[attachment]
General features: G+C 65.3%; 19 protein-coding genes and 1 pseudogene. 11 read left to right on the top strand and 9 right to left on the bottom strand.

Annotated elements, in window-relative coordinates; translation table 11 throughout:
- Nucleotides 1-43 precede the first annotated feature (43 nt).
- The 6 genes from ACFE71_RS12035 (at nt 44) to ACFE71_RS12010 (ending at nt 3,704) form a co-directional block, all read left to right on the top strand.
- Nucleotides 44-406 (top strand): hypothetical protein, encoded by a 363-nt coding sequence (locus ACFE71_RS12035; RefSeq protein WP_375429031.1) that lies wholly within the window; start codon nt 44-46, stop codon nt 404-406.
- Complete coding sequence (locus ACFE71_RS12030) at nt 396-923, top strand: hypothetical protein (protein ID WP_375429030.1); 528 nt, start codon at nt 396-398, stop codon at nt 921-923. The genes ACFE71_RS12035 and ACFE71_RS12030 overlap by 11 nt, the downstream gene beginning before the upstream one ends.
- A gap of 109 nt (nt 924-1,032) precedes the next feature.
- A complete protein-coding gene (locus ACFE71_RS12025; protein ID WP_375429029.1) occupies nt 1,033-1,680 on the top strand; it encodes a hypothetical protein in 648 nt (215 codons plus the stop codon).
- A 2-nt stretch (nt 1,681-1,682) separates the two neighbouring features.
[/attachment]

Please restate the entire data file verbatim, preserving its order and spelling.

General features: G+C 65.3%; 19 protein-coding genes and 1 pseudogene. 11 read left to right on the top strand and 9 right to left on the bottom strand.

Annotated elements, in window-relative coordinates; translation table 11 throughout:
- Nucleotides 1-43 precede the first annotated feature (43 nt).
- The 6 genes from ACFE71_RS12035 (at nt 44) to ACFE71_RS12010 (ending at nt 3,704) form a co-directional block, all read left to right on the top strand.
- Nucleotides 44-406 (top strand): hypothetical protein, encoded by a 363-nt coding sequence (locus ACFE71_RS12035; RefSeq protein WP_375429031.1) that lies wholly within the window; start codon nt 44-46, stop codon nt 404-406.
- Complete coding sequence (locus ACFE71_RS12030) at nt 396-923, top strand: hypothetical protein (protein ID WP_375429030.1); 528 nt, start codon at nt 396-398, stop codon at nt 921-923. The genes ACFE71_RS12035 and ACFE71_RS12030 overlap by 11 nt, the downstream gene beginning before the upstream one ends.
- A gap of 109 nt (nt 924-1,032) precedes the next feature.
- A complete protein-coding gene (locus ACFE71_RS12025; protein ID WP_375429029.1) occupies nt 1,033-1,680 on the top strand; it encodes a hypothetical protein in 648 nt (215 codons plus the stop codon).
- A 2-nt stretch (nt 1,681-1,682) separates the two neighbouring features.